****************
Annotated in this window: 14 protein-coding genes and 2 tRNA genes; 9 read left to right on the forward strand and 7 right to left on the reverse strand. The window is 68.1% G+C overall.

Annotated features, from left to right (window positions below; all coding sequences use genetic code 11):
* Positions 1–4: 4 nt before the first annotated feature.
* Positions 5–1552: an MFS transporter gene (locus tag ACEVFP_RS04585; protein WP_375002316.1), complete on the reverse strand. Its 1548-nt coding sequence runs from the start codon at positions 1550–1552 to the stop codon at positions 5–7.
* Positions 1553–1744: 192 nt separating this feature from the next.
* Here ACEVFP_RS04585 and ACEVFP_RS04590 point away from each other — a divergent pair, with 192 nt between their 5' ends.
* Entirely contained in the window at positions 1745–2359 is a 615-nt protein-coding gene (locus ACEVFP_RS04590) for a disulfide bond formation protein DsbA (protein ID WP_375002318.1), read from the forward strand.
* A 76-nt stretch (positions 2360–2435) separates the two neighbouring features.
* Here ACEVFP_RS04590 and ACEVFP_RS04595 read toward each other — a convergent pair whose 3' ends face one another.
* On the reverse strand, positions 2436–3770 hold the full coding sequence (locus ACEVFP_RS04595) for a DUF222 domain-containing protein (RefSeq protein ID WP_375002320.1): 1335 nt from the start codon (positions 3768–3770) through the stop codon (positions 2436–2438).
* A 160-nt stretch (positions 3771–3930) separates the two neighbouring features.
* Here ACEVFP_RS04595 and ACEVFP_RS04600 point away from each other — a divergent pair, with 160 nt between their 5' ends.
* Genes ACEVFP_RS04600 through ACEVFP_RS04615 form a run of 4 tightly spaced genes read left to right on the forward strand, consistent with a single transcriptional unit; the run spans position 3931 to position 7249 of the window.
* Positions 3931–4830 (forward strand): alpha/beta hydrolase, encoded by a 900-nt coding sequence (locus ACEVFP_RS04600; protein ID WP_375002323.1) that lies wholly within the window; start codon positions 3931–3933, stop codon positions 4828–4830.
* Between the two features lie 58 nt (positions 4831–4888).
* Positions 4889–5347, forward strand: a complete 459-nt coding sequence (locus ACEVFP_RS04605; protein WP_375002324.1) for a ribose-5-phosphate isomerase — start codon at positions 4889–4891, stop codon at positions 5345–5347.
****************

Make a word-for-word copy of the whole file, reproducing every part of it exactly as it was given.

Annotated in this window: 14 protein-coding genes and 2 tRNA genes; 9 read left to right on the forward strand and 7 right to left on the reverse strand. The window is 68.1% G+C overall.

Annotated features, from left to right (window positions below; all coding sequences use genetic code 11):
* Positions 1–4: 4 nt before the first annotated feature.
* Positions 5–1552: an MFS transporter gene (locus tag ACEVFP_RS04585; protein WP_375002316.1), complete on the reverse strand. Its 1548-nt coding sequence runs from the start codon at positions 1550–1552 to the stop codon at positions 5–7.
* Positions 1553–1744: 192 nt separating this feature from the next.
* Here ACEVFP_RS04585 and ACEVFP_RS04590 point away from each other — a divergent pair, with 192 nt between their 5' ends.
* Entirely contained in the window at positions 1745–2359 is a 615-nt protein-coding gene (locus ACEVFP_RS04590) for a disulfide bond formation protein DsbA (protein ID WP_375002318.1), read from the forward strand.
* A 76-nt stretch (positions 2360–2435) separates the two neighbouring features.
* Here ACEVFP_RS04590 and ACEVFP_RS04595 read toward each other — a convergent pair whose 3' ends face one another.
* On the reverse strand, positions 2436–3770 hold the full coding sequence (locus ACEVFP_RS04595) for a DUF222 domain-containing protein (RefSeq protein ID WP_375002320.1): 1335 nt from the start codon (positions 3768–3770) through the stop codon (positions 2436–2438).
* A 160-nt stretch (positions 3771–3930) separates the two neighbouring features.
* Here ACEVFP_RS04595 and ACEVFP_RS04600 point away from each other — a divergent pair, with 160 nt between their 5' ends.
* Genes ACEVFP_RS04600 through ACEVFP_RS04615 form a run of 4 tightly spaced genes read left to right on the forward strand, consistent with a single transcriptional unit; the run spans position 3931 to position 7249 of the window.
* Positions 3931–4830 (forward strand): alpha/beta hydrolase, encoded by a 900-nt coding sequence (locus ACEVFP_RS04600; protein ID WP_375002323.1) that lies wholly within the window; start codon positions 3931–3933, stop codon positions 4828–4830.
* Between the two features lie 58 nt (positions 4831–4888).
* Positions 4889–5347, forward strand: a complete 459-nt coding sequence (locus ACEVFP_RS04605; protein WP_375002324.1) for a ribose-5-phosphate isomerase — start codon at positions 4889–4891, stop codon at positions 5345–5347.